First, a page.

The drink had been necessary to get through the evening he reasons. How else was he to have plucked up the courage to follow the purposefully vague directions to the secret meeting place? To go through the nondescript door into the derelict block of flats. His is a predilection which necessitates discretion. It is a hobby which many adults simply do not understand. He and others like him have been forced to whisper in corners, to meet in secret, to talk in code.

A sudden feeling of dread envelopes him. He has remembered.

He immediately scrambles amongst his rumpled clothes in search of his prized possession. He snatches at the brightly-coloured folio and finds where he needs to be.

Oh no. Igor Vladimirovich Denisov is gone. There is an empty, red, sore space next to Roman Shirokov which had been occupied only the night before. What was once complete is now ugly, asymmetrical.

He cannot bear the horror of the empty space. He is incomplete, a failure where last night he had triumphed by securing the stragglers for his teams. Only last night had he possessed all 640!

He must find number 612. He hurriedly dresses himself and flies out of the door of his St. Petersburg apartment.

Fabio Guerrinovich thinks hard. If he were Igor Vladimirovich where would he go? He wanders the streets without direction while he ponders. Up the bustling Nevsky Prospekt towards the beautiful Smolny convent he goes. He swings by the Petrovsky stadium, home of Zenit St. Petersburg, on the off chance that Igor Vladimirovich felt he had unfinished business with coach Vladislav Nikolayevich Radimov (5) and that’s why he had upped sticks. Nothing. He stops by the State Russian Museum’s Kandinsky exhibit just in case some of those long conversations on the team bus about the abstract beauty of the Muscovite’s work had sunk in with the midfielder. Nichts.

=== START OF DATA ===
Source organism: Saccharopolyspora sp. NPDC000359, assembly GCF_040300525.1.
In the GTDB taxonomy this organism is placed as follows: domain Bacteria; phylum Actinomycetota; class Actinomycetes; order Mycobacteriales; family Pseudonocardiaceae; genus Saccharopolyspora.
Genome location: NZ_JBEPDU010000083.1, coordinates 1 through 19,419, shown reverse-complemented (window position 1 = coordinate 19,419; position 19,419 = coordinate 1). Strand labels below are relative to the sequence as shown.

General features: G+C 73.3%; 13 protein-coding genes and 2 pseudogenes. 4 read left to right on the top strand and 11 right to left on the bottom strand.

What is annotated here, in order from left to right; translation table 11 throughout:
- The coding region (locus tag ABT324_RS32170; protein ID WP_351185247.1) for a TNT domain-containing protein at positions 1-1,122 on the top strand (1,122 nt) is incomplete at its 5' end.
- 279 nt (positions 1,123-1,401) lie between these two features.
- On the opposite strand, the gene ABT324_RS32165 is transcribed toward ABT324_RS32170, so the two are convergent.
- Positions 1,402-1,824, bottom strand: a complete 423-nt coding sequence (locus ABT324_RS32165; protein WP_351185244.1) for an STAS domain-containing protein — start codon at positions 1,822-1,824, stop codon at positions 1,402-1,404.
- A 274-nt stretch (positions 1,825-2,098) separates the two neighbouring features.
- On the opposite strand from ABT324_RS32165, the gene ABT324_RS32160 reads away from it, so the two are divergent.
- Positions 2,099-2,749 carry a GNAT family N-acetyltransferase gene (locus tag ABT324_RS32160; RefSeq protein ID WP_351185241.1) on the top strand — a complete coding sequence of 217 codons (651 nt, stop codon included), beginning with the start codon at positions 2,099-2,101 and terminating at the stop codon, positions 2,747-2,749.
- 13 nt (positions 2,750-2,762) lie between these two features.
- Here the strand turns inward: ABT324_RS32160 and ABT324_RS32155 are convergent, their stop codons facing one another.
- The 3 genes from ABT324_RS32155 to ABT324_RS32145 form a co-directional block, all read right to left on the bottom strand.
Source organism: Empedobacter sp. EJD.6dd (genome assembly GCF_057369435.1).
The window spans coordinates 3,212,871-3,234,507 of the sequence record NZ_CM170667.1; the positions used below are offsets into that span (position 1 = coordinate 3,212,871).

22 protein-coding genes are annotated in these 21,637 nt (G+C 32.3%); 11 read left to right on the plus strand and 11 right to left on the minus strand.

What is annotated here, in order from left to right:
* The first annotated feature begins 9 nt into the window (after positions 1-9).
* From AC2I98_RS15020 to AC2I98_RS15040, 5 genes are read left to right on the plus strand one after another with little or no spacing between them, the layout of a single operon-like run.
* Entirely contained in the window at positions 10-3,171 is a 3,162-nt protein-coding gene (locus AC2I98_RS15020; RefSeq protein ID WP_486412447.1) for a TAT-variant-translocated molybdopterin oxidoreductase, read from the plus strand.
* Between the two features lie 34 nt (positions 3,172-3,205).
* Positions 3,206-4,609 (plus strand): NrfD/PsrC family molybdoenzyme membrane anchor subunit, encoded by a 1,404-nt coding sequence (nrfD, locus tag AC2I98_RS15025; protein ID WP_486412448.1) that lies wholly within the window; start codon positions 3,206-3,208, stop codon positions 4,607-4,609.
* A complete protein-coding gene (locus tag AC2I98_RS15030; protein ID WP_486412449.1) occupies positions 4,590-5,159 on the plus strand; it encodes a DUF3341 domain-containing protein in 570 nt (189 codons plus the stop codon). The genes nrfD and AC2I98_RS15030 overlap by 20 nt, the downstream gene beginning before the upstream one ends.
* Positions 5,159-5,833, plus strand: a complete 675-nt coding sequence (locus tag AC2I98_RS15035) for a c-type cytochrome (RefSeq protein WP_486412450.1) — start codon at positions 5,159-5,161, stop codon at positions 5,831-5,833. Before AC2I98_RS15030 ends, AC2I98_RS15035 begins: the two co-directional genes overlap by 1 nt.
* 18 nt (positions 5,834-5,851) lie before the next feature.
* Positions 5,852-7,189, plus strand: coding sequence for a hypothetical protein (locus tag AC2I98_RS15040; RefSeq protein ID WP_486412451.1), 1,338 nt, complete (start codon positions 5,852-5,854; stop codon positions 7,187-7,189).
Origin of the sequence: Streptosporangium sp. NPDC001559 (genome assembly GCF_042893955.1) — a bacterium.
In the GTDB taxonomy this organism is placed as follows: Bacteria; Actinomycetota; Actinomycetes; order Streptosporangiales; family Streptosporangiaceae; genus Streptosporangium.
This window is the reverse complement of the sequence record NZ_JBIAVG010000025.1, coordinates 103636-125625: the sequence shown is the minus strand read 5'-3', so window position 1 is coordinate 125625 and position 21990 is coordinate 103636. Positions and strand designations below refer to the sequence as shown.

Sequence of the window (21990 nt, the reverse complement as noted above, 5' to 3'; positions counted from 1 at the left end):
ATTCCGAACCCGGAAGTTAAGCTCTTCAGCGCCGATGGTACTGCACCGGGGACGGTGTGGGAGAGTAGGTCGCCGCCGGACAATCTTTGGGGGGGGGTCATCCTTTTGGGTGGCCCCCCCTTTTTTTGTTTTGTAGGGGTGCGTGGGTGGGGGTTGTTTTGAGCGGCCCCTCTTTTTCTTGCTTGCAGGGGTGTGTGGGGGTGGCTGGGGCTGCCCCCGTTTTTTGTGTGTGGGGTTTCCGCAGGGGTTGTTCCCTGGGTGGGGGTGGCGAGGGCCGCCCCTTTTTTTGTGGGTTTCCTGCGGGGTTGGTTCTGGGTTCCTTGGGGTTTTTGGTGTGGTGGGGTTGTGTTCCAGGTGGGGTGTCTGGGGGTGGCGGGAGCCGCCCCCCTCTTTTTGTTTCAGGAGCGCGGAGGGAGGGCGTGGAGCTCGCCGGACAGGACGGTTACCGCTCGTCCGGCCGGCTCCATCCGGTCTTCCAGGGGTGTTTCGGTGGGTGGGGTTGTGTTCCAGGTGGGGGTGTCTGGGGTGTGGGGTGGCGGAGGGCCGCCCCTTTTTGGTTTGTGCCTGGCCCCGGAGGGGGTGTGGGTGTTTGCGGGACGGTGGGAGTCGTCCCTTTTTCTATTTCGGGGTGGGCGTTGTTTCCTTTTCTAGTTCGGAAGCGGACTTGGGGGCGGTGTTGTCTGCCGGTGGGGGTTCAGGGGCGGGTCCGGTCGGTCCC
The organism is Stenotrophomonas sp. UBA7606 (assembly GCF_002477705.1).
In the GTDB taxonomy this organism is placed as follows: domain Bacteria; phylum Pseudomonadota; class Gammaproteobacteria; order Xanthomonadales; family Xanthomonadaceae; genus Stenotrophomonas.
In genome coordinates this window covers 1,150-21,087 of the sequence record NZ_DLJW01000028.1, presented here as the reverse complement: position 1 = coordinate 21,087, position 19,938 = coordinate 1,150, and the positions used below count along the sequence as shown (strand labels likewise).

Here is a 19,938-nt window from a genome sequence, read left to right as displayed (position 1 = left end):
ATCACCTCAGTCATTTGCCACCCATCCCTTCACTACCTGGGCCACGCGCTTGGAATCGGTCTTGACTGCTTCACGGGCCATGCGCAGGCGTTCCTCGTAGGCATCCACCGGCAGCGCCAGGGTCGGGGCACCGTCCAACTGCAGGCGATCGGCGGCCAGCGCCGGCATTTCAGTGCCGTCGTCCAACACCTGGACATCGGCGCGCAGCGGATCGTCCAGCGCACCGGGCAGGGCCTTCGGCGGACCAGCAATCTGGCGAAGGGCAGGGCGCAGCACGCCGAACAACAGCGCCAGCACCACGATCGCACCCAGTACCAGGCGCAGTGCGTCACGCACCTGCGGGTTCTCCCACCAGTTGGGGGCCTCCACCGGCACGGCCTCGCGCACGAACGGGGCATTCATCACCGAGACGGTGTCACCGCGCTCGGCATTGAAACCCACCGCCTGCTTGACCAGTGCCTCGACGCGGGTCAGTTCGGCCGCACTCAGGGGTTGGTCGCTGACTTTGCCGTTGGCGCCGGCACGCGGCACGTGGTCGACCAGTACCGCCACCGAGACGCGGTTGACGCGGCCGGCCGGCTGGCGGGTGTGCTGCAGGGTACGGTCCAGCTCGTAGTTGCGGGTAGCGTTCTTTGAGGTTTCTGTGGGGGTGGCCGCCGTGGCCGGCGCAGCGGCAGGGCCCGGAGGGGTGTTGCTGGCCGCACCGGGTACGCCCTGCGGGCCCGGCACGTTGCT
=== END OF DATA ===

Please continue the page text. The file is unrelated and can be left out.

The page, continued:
Fabio Guerrinovich is at his wits end. He is so deep in his misery he doesn’t notice the carriage pulling up just as he steps foot onto the road outside the museum. He barely has time to jump out of the way as the doors fly open and out glides the 2D wonder that is his number 612. He is a flat, shiny giant – easily over 7ft. Fabio Guerrinovich is flabbergasted.

It is his number 612 for sure but something is different. Instead of the proud crimson of the Russian team kit, Igor Vladimirovich is suited. It is the work of a fine Italian tailor – bespoke work. It is a manager’s suit, Fabio Guerrinovich realises.

He tries to reason with the colossal, walking advert as Igor Vladimirovich storms past him down the street. Fabio Guerrinovich points out that he’s part of a team, not an individual and that collective relies on him resuming his rightful place beside them. He stammers as he begs, not entirely sure what mischief is unfolding before his very eyes. Igor Vladimirovich simply speeds up in response and mutters something about being “a person in his own right” before disappearing into the crowd.